"He makes a lot of racial slurs," she said. "Half of the things he says don't make sense."

Despite the controversies, loyal Rush listeners are never hard to find. Also published Thursday were lists of "best moments of Rush" and "greatest quotes from Rush," featuring comments from his show. One example: "Conservatism is an active intellectual pursuit; it requires a constant vigilance. It has nothing to do with feelings. Liberalism is the most gutless choice you can make. You just see suffering and say, 'Oh, I feel so horrible!'"

Limbaugh's expressions of his feelings about being a conservative are a draw for many local listeners, such as Diane Taylor of Cape Girardeau.

"We pretty much agree with everything he has to say," said Taylor, whose husband Tom went to high school with Limbaugh. "We enjoy the show."

Taylor said people who don't listen to Limbaugh every day "believe the hype" when it comes to Limbaugh-related controversies.

"I think if they actually paid attention to what he says, they would find him entertaining and informative," Taylor said.

Another Cape Girardeau resident, Becki Essner, agreed.

"I'm not offended by anything he says," she said. "It's just his brand of humor. What he does say, he says it with educated reasoning; it's just that people sometimes take it out of context."

David Limbaugh describes the pushback against Rush as only an adverse reaction by liberals to the presentation of information. Those people don't want to accept that conservative voices deserve a place in the mainstream media, Limbaugh said.

"A lot of the controversy Rush generates is because he has been an effective voice of opposition. That's the only reason," Limbaugh said.

Rush Limbaugh also denies, though he has in the past hinted at, any control over the Republican Party. After Mitt Romney's unsuccessful bid for the presidency in 2012, Limbaugh said:

"I'm not in charge of any Republican Party platform. I'm not in charge of anybody's campaign. I have nothing to say, officially or unofficially, about what the Republican Party does as it tries to win elections. Zilch, zero, nada. I am simply a powerful, influential member of the media commenting on such things."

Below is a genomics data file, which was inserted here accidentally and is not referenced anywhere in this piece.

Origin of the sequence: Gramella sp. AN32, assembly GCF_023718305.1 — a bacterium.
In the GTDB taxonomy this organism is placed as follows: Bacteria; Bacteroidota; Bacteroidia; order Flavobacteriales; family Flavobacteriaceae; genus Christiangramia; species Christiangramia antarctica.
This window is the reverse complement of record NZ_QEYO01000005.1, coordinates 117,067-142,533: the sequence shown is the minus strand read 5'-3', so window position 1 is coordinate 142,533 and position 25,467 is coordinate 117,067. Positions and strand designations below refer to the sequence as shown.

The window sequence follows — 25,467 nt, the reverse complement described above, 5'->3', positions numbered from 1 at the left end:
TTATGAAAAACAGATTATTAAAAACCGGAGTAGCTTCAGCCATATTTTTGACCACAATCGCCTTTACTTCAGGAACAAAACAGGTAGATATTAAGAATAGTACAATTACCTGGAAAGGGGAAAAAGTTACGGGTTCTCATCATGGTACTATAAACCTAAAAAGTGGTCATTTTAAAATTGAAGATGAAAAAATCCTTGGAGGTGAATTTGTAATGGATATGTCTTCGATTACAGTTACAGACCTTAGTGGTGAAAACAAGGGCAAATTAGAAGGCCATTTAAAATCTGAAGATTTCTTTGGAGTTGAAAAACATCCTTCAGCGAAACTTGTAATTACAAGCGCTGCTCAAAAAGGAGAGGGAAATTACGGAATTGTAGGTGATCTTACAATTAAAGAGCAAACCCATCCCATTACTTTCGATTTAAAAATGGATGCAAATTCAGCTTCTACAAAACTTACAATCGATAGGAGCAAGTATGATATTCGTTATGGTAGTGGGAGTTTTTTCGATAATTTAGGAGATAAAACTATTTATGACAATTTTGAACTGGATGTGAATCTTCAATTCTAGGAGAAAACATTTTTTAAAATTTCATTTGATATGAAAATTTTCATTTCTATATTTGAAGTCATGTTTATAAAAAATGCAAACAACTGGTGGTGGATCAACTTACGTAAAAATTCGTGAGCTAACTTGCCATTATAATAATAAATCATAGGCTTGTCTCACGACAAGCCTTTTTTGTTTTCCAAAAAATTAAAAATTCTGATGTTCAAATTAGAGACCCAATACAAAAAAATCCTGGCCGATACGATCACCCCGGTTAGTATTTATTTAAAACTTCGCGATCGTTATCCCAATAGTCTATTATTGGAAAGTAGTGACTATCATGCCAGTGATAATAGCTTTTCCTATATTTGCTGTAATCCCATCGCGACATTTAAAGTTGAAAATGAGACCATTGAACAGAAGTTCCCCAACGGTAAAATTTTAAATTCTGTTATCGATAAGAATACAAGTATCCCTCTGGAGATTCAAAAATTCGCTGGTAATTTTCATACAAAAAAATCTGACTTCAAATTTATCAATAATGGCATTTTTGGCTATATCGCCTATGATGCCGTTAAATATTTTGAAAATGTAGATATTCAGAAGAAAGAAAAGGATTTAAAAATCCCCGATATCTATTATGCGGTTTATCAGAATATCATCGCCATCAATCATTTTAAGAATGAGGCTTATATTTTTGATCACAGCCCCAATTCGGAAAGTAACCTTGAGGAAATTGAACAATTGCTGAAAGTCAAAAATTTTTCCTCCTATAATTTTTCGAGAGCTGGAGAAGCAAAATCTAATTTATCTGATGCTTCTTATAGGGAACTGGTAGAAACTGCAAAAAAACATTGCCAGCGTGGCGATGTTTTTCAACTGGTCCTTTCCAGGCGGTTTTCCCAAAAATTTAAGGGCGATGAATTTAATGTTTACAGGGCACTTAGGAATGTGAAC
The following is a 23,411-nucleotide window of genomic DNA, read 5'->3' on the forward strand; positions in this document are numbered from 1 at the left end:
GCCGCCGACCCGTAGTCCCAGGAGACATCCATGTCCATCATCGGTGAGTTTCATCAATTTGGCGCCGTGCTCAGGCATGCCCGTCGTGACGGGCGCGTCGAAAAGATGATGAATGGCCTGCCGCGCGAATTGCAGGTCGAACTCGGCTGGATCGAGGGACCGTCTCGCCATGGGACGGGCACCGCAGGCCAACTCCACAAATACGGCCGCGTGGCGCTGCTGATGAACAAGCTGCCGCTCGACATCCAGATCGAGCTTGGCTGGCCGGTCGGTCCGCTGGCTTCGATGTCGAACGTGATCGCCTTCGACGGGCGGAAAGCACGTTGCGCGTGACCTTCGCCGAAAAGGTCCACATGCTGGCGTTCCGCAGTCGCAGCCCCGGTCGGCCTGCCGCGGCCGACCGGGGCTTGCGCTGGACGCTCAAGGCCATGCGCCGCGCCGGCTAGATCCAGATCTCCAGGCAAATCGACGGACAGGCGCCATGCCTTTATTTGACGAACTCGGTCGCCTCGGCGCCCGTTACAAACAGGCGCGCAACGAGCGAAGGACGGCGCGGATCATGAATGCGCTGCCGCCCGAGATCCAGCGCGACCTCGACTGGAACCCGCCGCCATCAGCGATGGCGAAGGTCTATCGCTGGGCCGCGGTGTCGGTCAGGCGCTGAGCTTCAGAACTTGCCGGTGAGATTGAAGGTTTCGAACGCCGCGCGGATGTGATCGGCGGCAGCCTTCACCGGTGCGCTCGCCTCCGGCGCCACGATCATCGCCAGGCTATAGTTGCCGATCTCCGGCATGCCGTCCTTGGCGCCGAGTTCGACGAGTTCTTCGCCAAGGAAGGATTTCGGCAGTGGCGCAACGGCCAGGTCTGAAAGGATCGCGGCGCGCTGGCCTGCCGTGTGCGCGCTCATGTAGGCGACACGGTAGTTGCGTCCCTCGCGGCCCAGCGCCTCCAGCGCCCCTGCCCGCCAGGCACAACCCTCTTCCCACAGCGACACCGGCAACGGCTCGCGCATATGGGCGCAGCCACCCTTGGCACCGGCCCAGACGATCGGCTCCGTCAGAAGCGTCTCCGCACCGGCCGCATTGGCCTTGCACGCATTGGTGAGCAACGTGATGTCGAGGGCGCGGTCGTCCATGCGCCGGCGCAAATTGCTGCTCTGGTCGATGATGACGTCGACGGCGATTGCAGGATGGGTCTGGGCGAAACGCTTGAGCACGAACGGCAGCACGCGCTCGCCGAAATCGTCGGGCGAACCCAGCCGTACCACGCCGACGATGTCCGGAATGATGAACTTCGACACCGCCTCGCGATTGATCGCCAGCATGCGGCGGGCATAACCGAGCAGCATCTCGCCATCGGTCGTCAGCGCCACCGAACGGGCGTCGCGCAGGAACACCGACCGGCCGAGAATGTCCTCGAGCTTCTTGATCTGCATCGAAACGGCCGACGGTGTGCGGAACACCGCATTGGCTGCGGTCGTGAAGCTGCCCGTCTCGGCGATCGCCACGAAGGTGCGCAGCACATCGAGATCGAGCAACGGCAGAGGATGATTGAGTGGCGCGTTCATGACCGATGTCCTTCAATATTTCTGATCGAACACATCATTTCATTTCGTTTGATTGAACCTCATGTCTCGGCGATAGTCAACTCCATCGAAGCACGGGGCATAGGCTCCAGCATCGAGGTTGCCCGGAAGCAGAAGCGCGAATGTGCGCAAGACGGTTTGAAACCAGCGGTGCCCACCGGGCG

Walling, for one, does not agree with the assumption that Limbaugh has some control.

"He always sounds very smart, and he approached everything he talks about in a very analytical way, so you know he's been paying attention to how politics works for a very long time. I think that sometimes presents us with a situation where what happens is what he says will happen, but I certainly don't think he is orchestrating the moves of the Republican Party," Walling said.

Limbaugh's local influence can be seen in a small element of Cape Girardeau's tourist industry.

The Cape Girardeau Convention and Visitors Bureau offers Rush Limbaugh-themed souvenirs, such as a handheld fan that can be purchased for $1, along with magnets, postcards and a book about Rush Hudson Limbaugh Sr., the late patriarch of the Limbaugh family known for his prominent law career who was a local celebrity in his own right. A brochure offered by the visitors bureau also will help Limbaugh fans self-guide themsevles through a driving tour to places where the radio personality spent his formative days, including the old high school, his childhood home and his church.

At least a few people a month go on the tour, according to Stacy Dohogne-Lane, who explains the Limbaugh-Cape Girardeau connection to visitors if they ask about it. The bureau is careful about how they market Limbaugh as an attraction because of the controversy that surrounds him.

"He is very polarizing; I think anyone could say that about him," Dohogne-Lane said.

Dohogne-Lane said fans who come to the visitors bureau for information often want to know why a bigger deal isn't made over Limbaugh hailing from Cape Girardeau. They want to know why there isn't a Rush-themed museum or monument. There is an image of Limbaugh painted on the Mississippi River floodwall. Coming here, after all, as described by presidential candidate Rick Santorum during a visit in 2012, is what "some people see as a trip to Mecca."

eragan@semissourian.com

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Pertinent address:

400 Broadway, Cape Girardeau, MOl